Biographies/Steve Topolianos

Tags: Belchite First Aid Man Aragon Front First-Generation Immigrant Madrid Hospital Greek Medic Sergeant SS Washington MV Brittanic SS Normandie National Guard WWII Veteran Sanitary Jarama Repatriated Criminal Benissa Hospital Machine Gun Company Member Of Communist Party International Fur and Leather Workers Union

Researcher: Justin David Ha, Stuyvesant '24

Stelios Topolianos (also known as Stellos Topolinakis, Stelios Arlenius, Steilias Topolionas, Toplianos) was born in Crete, a Greek island in the Eastern Mediterranean Sea, on January 1, 1900 (although some sources claim it to be 1899 or as far back as January 17, 1887). Topolianos was a first-generation immigrant and part of the Greek Diaspora during early 20th century. Due to an increase in economic opportunities in the U.S. and the unrest caused by Ottoman rule and the Balkan Wars, Topolianos moved to the United States. Coming to New York, he passed through Ellis Island and the Statue of Liberty and adopted the name Steve Topolianos.

Many Greeks, like Topolianos, moved to New York City and involved themselves in industrial jobs, especially the garment industry. To improve their economic standings and start anew, Topolianos lived at 266 West 41st Street (269 West 26th Street) in the Garment District, where fur workers were among the highest-paid industrial workers in the city. Topolianos dropped out of school early, only completing the 6th grade, most likely because he needed to work for his family considering his father was widowed. Topolianos never attended high school or college to further his education. On November 5, 1924, Topolianos enlisted in the National Guard as part of the 104th Ambulance Company of the 102nd Medical Regiment of the 27th Infantry Division at their divisional headquarters, 56 West 66th Street. The records may have erroneously listed him as Steilias Topolionas. He served in the National Guard for 3 years, under the “first modern field hospital unit” in the country.

After the military, Topolianos worked in the needle trade. He arrived at a time when the Garment District became the fastest-growing site of construction in the entire city. Despite this, Topolianos was not satisfied with his working conditions nor was he satisfied with the American Dream. In 1929, the Great Depression severely hit the garment industry, and Topolianos’s wages dropped. Dissatisfied, Topolianos joined a needle trades worker’s union in 1930 and later, the Communist Party in 1932. The union was part of the Fur Workers Industrial Union, which was subject to a lot of communist influence during this time, radicalizing Topolianos. On February 3, 1933, Topolianos attacked Milton Silverman, who was the owner of a dress company. Topolianos wanted to convince Silverman's workers to join his union. Topolianos was charged under “class action” and stayed in prison for 18 months. Eventually, the Communist Party dissolved the union and left many members alone or forced to join moderate unions. Seeing the betrayal of the Communist party unfold right before his eyes, Topolianos probably became even more motivated to protect his Communist ideals. He believed that if his fellow workers would not help him here, he would have to seek another way to protect the ideology.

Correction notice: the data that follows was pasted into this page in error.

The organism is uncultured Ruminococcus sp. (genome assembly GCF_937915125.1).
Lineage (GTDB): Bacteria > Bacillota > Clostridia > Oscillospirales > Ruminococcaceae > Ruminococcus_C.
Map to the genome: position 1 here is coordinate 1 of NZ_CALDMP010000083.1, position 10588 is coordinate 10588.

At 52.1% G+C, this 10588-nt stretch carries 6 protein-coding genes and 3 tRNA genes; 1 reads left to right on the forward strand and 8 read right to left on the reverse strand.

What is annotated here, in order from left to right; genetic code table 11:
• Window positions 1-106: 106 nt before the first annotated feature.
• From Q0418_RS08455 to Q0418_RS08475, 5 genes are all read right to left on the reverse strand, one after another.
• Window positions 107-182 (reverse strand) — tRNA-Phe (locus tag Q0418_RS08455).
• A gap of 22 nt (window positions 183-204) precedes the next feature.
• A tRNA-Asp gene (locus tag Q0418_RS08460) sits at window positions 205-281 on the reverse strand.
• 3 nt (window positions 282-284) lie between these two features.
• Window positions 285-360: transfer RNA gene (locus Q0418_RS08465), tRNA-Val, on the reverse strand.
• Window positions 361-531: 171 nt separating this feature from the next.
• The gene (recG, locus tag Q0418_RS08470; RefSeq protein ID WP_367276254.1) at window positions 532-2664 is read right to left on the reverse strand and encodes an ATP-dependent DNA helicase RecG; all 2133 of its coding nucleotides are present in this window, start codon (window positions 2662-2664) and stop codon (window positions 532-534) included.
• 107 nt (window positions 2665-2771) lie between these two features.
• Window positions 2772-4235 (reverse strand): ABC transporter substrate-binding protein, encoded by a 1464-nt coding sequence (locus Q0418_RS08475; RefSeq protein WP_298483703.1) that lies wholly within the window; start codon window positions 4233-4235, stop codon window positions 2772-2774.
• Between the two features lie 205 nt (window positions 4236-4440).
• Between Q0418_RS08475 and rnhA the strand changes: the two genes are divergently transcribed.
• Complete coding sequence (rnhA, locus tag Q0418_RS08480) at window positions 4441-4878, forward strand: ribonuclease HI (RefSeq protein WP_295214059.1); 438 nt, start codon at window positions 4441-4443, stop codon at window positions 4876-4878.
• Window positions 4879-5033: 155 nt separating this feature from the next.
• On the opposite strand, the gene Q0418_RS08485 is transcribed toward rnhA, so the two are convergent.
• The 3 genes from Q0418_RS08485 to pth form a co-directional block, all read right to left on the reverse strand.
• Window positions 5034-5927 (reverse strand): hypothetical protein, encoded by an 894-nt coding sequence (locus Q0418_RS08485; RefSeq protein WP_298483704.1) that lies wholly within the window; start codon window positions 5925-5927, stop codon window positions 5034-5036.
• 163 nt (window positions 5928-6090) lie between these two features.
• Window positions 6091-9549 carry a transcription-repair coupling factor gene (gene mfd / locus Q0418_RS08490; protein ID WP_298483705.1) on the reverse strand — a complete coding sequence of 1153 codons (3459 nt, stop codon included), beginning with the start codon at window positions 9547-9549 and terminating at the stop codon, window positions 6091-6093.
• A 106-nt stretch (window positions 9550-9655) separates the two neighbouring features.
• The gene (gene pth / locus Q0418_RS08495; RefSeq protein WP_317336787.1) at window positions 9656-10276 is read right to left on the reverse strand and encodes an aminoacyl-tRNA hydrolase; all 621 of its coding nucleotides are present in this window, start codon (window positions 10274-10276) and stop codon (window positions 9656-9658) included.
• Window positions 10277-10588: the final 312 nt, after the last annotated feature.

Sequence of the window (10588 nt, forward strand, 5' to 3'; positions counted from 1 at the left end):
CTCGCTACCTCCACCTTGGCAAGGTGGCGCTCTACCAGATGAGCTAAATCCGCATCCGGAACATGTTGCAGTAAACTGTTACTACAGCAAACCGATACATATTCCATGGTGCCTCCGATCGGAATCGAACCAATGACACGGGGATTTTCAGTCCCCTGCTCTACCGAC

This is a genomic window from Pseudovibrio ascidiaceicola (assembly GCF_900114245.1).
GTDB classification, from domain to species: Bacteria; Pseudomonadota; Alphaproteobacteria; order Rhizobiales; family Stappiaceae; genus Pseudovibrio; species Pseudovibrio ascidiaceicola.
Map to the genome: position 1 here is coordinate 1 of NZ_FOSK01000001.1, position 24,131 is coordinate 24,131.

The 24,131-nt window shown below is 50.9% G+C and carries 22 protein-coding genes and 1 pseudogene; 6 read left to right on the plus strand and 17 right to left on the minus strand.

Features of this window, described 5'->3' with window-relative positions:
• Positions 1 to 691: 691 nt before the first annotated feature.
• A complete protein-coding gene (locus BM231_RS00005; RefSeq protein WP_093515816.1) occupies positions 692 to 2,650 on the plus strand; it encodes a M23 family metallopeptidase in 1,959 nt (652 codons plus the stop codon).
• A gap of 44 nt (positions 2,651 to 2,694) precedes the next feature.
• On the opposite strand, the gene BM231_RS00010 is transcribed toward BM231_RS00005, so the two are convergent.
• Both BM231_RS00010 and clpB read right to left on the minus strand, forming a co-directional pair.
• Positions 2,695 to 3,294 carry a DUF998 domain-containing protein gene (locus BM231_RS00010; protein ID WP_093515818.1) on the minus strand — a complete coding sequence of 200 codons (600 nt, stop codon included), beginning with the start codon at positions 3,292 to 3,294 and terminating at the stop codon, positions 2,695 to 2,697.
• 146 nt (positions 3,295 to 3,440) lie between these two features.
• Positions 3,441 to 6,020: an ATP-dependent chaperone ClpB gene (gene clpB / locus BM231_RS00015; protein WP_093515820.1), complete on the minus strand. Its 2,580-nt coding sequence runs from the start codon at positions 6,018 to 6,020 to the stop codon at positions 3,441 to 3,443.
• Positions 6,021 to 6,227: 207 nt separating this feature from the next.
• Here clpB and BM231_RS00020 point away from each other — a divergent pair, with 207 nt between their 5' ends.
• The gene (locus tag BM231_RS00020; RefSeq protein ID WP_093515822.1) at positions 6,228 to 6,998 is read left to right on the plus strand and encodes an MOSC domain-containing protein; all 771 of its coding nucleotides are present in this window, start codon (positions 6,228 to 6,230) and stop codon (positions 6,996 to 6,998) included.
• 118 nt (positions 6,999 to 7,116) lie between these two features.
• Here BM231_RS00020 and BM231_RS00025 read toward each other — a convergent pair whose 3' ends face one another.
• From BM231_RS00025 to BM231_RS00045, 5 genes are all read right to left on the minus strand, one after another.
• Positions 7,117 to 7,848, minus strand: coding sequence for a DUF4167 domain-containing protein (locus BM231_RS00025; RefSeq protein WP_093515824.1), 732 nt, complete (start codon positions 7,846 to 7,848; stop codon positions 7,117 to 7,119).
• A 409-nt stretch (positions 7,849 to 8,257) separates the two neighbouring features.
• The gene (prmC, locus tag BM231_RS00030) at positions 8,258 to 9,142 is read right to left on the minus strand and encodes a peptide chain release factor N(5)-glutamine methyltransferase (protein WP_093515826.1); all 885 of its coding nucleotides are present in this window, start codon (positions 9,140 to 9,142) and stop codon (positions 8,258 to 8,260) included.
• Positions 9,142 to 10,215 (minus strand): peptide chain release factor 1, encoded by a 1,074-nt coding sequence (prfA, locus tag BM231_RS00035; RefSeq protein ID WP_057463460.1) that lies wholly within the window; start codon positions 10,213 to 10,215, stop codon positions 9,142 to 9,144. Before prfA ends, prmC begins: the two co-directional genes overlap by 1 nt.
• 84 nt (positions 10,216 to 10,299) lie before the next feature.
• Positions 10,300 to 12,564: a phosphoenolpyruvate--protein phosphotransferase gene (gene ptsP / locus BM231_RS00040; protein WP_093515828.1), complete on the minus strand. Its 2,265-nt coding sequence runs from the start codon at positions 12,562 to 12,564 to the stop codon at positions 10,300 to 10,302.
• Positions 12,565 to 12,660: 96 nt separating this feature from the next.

On December 22, 1936, Topolianos received his passport (#358485) and boarded the SS Normandie on December 26, disguised as a tourist. He was part of the first contingent of the Abraham Lincoln Brigade to fight in Spain. The SS Normandie made a secret trip directly to France. Topolianos took a train to the base of the Pyrenees Mountains and trekked through them into Catalonia. Since the French border guard prohibited anyone from coming into Spain, the volunteers had to trek through the Pyrenees at night. Many volunteers along the way got lost or fell. Topolianos arrived in Spain on January 6, 1937, in the nick of time, as 5 days later, the United States would invalidate all passports to Spain and ban all shipments of weapons to Spain. He was repatriated that same month and the U.S. government demanded he return, but Topolianos refused to comply. For Topolianos, training mostly consisted of screening checks to determine whether the volunteers were committed to the fight against fascism via interviews. Communist indoctrinations were often done in French, which Topolianos did not understand a single word of. Topolianos's training was mostly marching. Fortunately, his prior experience in the National Guard would give him a chance at survival. Because he served as a medic in the National Guard, Topolianos was attached to the XV International Brigade’s Lincoln Batallion’s Machine Gun Company as its “Sanitari”, or its first-aid man. He served under the MG Company’s commanding officer, Douglas Seacord, who had enrolled in West Point. Seacord had 7 years of prior military experience and gave valuable training to Topolianos and his men on how to fight and operate a machine gun.